• IWC is an international body set up under International Convention for the Regulation of Whaling (ICRW).
  • IWC aims at providing for proper conservation of whale stocks and facilitate the orderly development of the whaling industry.
  • ICRW governs the commercial, scientific, and aboriginal subsistence whaling practices of fifty-nine member nations.
  • It was signed in Washington, D.C., United States, in 1946.

4. Why nuclear when India has an ‘ocean’ of energy

Nuclear energy is fast becoming an idea whose time has passed, at least in India. And there is something that is waiting to take its place.


  • Though the highly harmful source i.e, Nuclear Energy is regarded as saviour on certain counts, India has a better option under the seas.
  • India’s 6,780 MW of nuclear power plants contribute to less than 3% of the country’s electricity generation, which will come down as other sources will generate more.
  • Perhaps India lost its nuclear game in 1970, when it refused to sign – even if with the best of reasons – the Non Proliferation Treaty, which left the country to bootstrap itself into nuclear energy.

Three-stage programme

  • In the 1950s, the legendary physicist Dr. Homi Bhabha gave the country a roadmap for the development of nuclear energy.
  • In the now-famous ‘three-stage nuclear programme’, the roadmap laid out what needs to be done to eventually use the country’s almost inexhaustible Thorium resources.
  • The first stage would see the creation of a fleet of ‘pressurised heavy water reactors’, which use scarce Uranium to produce some Plutonium.
  • The second stage would see the setting up of several ‘fast breeder reactors’ (FBRs). These FBRs would use a mixture of Plutonium and the reprocessed ‘spent Uranium from the first stage, to produce energy and more Plutonium (hence ‘breeder’), because the Uranium would transmute into Plutonium.
  • Alongside, the reactors would convert some of the Thorium into Uranium-233, which can also be used to produce energy.
  • After 3-4 decades of operation, the FBRs would have produced enough Plutonium for use in the ‘third stage’. In this stage, Uranium-233 would be used in specially-designed reactors to produce energy and convert more Thorium into Uranium-233.


  • Seventy years down the line, India is still stuck in the first stage.
  • For the second stage, fast breeder reactors are needed.
  • A Prototype Fast Breeder Reactor (PFBR) of 500 MW capacity, construction of which began way back in 2004, is yet to come on stream.
  • The problem is about handling liquid Sodium, used as a coolant.
  • If Sodium comes in contact with water it will explode; and the PFBR is being built on the humid coast of Tamil Nadu.
  • The PFBR has always been a project that would go on stream next year.
  • The PFBR has to come online, then more FBRs would need to be built, they should then operate for 30-40 years, and only then would begin the coveted ‘Thorium cycle’!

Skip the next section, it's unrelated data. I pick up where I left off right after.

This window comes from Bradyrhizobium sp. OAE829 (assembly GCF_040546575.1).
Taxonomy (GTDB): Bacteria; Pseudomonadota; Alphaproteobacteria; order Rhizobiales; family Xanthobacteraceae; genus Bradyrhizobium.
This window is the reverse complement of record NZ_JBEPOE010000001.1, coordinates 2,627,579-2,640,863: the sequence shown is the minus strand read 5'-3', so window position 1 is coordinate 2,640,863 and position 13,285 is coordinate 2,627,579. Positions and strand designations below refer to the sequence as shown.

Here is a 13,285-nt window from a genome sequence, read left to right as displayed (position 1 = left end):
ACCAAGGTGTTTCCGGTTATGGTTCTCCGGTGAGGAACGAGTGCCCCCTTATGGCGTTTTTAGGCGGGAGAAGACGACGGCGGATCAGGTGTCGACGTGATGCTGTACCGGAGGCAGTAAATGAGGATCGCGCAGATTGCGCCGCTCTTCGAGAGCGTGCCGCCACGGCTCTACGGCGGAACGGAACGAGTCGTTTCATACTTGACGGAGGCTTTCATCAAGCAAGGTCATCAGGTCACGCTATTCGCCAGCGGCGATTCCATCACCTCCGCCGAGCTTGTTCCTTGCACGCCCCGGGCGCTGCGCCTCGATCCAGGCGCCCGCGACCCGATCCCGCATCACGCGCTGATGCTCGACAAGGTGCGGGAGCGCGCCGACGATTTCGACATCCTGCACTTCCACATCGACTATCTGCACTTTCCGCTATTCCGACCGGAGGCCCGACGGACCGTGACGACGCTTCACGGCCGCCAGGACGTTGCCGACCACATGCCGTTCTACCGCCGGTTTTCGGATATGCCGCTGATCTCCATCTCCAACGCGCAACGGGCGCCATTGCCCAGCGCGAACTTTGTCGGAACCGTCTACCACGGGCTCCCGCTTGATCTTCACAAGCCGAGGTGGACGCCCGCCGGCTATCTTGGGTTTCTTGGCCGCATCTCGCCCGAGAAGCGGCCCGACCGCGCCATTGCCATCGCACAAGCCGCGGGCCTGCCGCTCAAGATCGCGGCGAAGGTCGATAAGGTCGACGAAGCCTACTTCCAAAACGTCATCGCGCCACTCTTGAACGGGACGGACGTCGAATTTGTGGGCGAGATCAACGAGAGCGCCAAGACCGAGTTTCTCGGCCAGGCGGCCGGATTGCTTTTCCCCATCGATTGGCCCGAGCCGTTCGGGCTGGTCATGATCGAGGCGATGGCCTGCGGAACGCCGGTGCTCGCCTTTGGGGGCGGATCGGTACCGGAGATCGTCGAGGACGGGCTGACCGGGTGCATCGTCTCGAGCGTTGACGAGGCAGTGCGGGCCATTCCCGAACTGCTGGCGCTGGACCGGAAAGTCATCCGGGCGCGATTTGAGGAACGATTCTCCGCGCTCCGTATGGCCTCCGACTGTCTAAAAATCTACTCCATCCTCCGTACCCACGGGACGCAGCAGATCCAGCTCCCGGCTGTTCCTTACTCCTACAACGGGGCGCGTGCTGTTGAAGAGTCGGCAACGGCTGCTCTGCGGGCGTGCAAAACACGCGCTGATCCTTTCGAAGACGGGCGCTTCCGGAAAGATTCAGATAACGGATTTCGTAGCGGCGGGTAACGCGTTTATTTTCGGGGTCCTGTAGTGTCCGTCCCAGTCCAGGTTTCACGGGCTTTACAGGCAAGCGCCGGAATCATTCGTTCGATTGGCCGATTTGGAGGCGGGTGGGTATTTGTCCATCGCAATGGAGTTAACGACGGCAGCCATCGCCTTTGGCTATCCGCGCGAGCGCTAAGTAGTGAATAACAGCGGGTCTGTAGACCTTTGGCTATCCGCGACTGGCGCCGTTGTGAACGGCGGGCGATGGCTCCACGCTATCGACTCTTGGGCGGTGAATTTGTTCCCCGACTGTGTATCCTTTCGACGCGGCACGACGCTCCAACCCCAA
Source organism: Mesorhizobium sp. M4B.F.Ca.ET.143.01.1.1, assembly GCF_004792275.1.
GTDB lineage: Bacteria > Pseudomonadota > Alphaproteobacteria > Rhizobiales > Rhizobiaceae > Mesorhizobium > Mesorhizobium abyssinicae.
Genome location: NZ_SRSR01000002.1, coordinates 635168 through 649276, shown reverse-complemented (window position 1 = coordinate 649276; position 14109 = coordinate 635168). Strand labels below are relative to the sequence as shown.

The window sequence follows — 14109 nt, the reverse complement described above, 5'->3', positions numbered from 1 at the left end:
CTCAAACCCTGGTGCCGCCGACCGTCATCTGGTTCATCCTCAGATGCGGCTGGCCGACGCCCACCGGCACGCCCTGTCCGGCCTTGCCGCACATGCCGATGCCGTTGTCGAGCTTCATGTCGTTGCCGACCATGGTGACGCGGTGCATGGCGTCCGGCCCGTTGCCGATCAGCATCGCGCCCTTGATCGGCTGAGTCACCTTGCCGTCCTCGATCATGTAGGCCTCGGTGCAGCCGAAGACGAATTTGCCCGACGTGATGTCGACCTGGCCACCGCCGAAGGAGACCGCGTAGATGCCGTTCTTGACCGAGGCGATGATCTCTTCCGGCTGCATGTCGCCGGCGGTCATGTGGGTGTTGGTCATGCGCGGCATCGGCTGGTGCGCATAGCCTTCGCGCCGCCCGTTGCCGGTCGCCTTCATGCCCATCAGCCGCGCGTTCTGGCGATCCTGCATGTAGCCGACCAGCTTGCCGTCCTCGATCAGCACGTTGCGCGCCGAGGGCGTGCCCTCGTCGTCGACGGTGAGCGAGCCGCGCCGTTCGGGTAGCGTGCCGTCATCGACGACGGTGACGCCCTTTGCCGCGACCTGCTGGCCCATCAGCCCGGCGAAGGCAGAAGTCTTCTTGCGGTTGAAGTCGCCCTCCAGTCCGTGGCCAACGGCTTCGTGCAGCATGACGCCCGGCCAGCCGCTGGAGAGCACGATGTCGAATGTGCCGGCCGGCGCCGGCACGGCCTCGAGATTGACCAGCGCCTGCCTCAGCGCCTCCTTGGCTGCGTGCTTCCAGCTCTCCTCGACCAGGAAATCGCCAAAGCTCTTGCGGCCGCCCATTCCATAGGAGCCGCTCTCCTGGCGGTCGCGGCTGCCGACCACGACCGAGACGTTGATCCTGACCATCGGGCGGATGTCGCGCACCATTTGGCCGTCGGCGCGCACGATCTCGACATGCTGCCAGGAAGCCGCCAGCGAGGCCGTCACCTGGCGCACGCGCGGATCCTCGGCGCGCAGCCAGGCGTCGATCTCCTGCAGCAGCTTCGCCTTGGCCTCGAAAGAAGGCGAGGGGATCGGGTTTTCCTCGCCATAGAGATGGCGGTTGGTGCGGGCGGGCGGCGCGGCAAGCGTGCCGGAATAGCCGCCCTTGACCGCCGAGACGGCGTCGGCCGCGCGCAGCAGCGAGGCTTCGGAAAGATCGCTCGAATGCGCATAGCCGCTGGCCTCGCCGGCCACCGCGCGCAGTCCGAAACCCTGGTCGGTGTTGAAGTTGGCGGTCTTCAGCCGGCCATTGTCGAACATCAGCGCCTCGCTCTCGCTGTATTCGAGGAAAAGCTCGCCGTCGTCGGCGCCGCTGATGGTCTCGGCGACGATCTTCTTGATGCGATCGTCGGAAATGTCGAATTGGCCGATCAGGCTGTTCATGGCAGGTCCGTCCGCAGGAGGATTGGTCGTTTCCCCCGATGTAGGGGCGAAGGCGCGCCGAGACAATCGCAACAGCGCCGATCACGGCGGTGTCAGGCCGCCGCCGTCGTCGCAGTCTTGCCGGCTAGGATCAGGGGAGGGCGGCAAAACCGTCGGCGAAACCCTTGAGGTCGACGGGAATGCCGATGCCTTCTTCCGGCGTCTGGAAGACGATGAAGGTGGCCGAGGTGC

• The 6,700 MW of plants under construction would, some day, add to the existing nuclear capacity of 6,780 MW.
  • The government has sanctioned another 9,000 MW and there is no knowing when work on them will begin.
  • These are the home-grown plants.
  • Thanks to the famous 2005 ‘Indo-U.S. nuclear deal’, there are plans for more projects with imported reactors, but a 2010 Indian ‘nuclear liability’ legislation has scared the foreigners away.
  • With all this, it is difficult to see India’s nuclear capacity going beyond 20,000 MW over the next two decades.

Is nuclear energy worth it all?

  • There have been three arguments in favour of nuclear energy: clean, cheap and can provide electricity 24×7 (base load).
  • Clean it is, assuming that the ticklish issue of putting away the highly harmful spent fuel is taken care of.
  • However, it is no longer cheap. Nuclear power is pricing itself out of the market. A nuclear power plant takes a decade to come up, and it is hard to predict where the cost will end up when it begins generation of electricity.
  • Nuclear plants can provide the ‘base load’ — they give a steady stream of electricity day and night, just like coal or gas plants.
  • Wind and solar power plants produce energy much cheaper, but their power supply is irregular.
  • With gas not available and coal on its way out due to reasons of cost and global warming concerns, nuclear is sometimes regarded as the saviour.

Shift to Ocean Energy:

  • The Oceans are throbbing with energy. There are at least several sources of energy in the seas.
    • One is the bobbing motion of the waters, or ocean swells —a flat surface can be placed on the waters, with a mechanical arm attached to it, and it becomes a pump that can be used to drive water or compressed air through a turbine to produce electricity.
    • Another way is to tap into tides, which flow during one part of the day and ebb in another. Electricity can be generated by channelling the tide and place a series of turbines in its path.
    • One more way is to keep turbines on the sea bed at places where there is a current — a river within the sea.
    • Yet another way is to get the waves dash against pistons in, say, a pipe, so as to compress air at the other end.
  • All these methods have been tried in pilot plants in several parts of the world—Brazil, Denmark, U.K., Korea.
  • There are only two commercial plants in the world—in France and Korea—but then ocean energy has engaged the world’s attention.
  • India’s Gujarat State Power Corporation had a tie-up with U.K.’s Atlantic Resources for a 50 MW tidal project in the Gulf of Kutch, but the project was given up after they discovered they could sell the electricity only at ₹13 a kWhr.

Way forward:

  • When technology improves and scale-effect kicks-in, ocean energy will look real friendly.
  • Initially, ocean energy would also need to be incentivised, as solar was.
  • Also, wind and solar now stand on their own legs and those subsidies could now be shifted to ocean energy.

Thank you!